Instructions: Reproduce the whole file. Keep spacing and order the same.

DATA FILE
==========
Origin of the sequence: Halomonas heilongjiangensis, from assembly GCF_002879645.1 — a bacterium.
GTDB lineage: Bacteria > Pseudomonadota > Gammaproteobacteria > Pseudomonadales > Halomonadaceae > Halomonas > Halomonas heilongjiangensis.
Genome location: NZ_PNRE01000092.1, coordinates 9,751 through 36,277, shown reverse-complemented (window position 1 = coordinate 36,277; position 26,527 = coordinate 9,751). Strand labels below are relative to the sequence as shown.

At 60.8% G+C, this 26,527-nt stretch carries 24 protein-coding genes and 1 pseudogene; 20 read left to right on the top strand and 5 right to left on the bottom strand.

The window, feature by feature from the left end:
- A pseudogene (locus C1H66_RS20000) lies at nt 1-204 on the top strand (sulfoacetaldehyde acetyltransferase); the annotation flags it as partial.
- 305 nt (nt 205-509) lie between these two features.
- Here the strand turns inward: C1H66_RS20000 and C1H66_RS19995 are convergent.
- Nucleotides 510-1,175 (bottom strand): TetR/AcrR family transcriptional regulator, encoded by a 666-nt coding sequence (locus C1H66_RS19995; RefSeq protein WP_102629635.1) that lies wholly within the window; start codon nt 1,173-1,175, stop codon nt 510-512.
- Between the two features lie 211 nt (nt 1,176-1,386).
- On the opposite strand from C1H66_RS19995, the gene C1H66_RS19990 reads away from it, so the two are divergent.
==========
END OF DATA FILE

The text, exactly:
Origin of the sequence: Halomonas heilongjiangensis, from assembly GCF_002879645.1 — a bacterium.
GTDB lineage: Bacteria > Pseudomonadota > Gammaproteobacteria > Pseudomonadales > Halomonadaceae > Halomonas > Halomonas heilongjiangensis.
Genome location: NZ_PNRE01000092.1, coordinates 9,751 through 36,277, shown reverse-complemented (window position 1 = coordinate 36,277; position 26,527 = coordinate 9,751). Strand labels below are relative to the sequence as shown.

At 60.8% G+C, this 26,527-nt stretch carries 24 protein-coding genes and 1 pseudogene; 20 read left to right on the top strand and 5 right to left on the bottom strand.

The window, feature by feature from the left end:
- A pseudogene (locus C1H66_RS20000) lies at nt 1-204 on the top strand (sulfoacetaldehyde acetyltransferase); the annotation flags it as partial.
- 305 nt (nt 205-509) lie between these two features.
- Here the strand turns inward: C1H66_RS20000 and C1H66_RS19995 are convergent.
- Nucleotides 510-1,175 (bottom strand): TetR/AcrR family transcriptional regulator, encoded by a 666-nt coding sequence (locus C1H66_RS19995; RefSeq protein WP_102629635.1) that lies wholly within the window; start codon nt 1,173-1,175, stop codon nt 510-512.
- Between the two features lie 211 nt (nt 1,176-1,386).
- On the opposite strand from C1H66_RS19995, the gene C1H66_RS19990 reads away from it, so the two are divergent.